Scott

Jonathan D. Beer said...

Chris,

As someone who has taken the Turkey City Lexicon worryingly to heart, I join you in, if not condemning, then at least disliking Silly Hat Characterisation. I, like you, much prefer to see a character's, well, character, as the story progresses. I think visual cues are necessary, don't get me wrong, but I think the actions and words of a character as revealed by decent storytelling are much more interesting, and create more believable characters.

For me, this is somewhat like meeting new people in real life for the first time. The first impression, generally, is always made on a visual basis - if someone is tugging on her braid all the time, I'm going to notice it and fix that in my brain as one of her characteristics. But these are pushed aside, mostly, once one has spoken to this person and gotten to know her a bit better. Her beliefs, statements, her body language while talking, these make a far greater impression, and these are what I would remember if someone asked me about her.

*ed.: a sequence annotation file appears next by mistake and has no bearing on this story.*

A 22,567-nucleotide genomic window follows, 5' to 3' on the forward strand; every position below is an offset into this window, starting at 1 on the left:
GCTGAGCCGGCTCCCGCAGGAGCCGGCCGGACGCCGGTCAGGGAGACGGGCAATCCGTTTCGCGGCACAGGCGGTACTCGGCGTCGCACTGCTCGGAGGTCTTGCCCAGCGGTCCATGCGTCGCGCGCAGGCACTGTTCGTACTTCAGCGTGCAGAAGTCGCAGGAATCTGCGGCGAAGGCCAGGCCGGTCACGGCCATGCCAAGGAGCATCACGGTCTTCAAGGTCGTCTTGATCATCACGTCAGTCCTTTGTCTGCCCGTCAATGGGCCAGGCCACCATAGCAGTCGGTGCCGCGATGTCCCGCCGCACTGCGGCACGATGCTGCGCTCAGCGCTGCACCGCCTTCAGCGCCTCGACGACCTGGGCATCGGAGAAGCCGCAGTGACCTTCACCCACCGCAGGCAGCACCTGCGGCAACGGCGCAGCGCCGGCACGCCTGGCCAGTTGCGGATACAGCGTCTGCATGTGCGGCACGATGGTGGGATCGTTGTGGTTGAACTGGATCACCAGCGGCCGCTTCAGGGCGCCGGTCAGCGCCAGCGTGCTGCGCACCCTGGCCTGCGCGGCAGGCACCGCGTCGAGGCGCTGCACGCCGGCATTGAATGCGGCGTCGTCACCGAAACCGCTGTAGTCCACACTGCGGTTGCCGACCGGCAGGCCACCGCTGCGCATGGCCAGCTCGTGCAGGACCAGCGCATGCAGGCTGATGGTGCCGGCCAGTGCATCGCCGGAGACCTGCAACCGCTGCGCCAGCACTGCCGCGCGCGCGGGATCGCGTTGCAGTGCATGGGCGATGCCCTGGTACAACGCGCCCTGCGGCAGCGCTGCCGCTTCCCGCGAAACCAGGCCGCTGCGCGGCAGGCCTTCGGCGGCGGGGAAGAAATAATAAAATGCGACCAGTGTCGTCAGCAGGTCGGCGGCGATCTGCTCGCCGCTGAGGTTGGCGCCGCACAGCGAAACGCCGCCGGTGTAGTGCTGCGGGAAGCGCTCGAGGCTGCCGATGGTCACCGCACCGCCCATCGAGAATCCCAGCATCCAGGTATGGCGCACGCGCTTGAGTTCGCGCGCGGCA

The same, I think, can be applied to characters in books; the ones I remember and relate to and sympathise with are the ones who I have gotten to know, not the ones who have had a silly hat placed upon their head and an insatiable need to play the oboe after meals.

Great post, by the way, I was thinking about this myself in relation to my own writing. Its very easy to say I prefer internal characterisation, much harder to pull it off.

matapam said...

The balance of internal vs external characterization is going to depend on the POV.

If you're writing first person, everyone but the "I" must be shown from the outside, from the observations, conversations, and intuition of the POV character.

Don't mistake dialog tags for characterization. When I reread dialog that I've written fast, well, he nods, she nods, Joe, nods, Gus nods . . . bloody pack of bobble heads . . .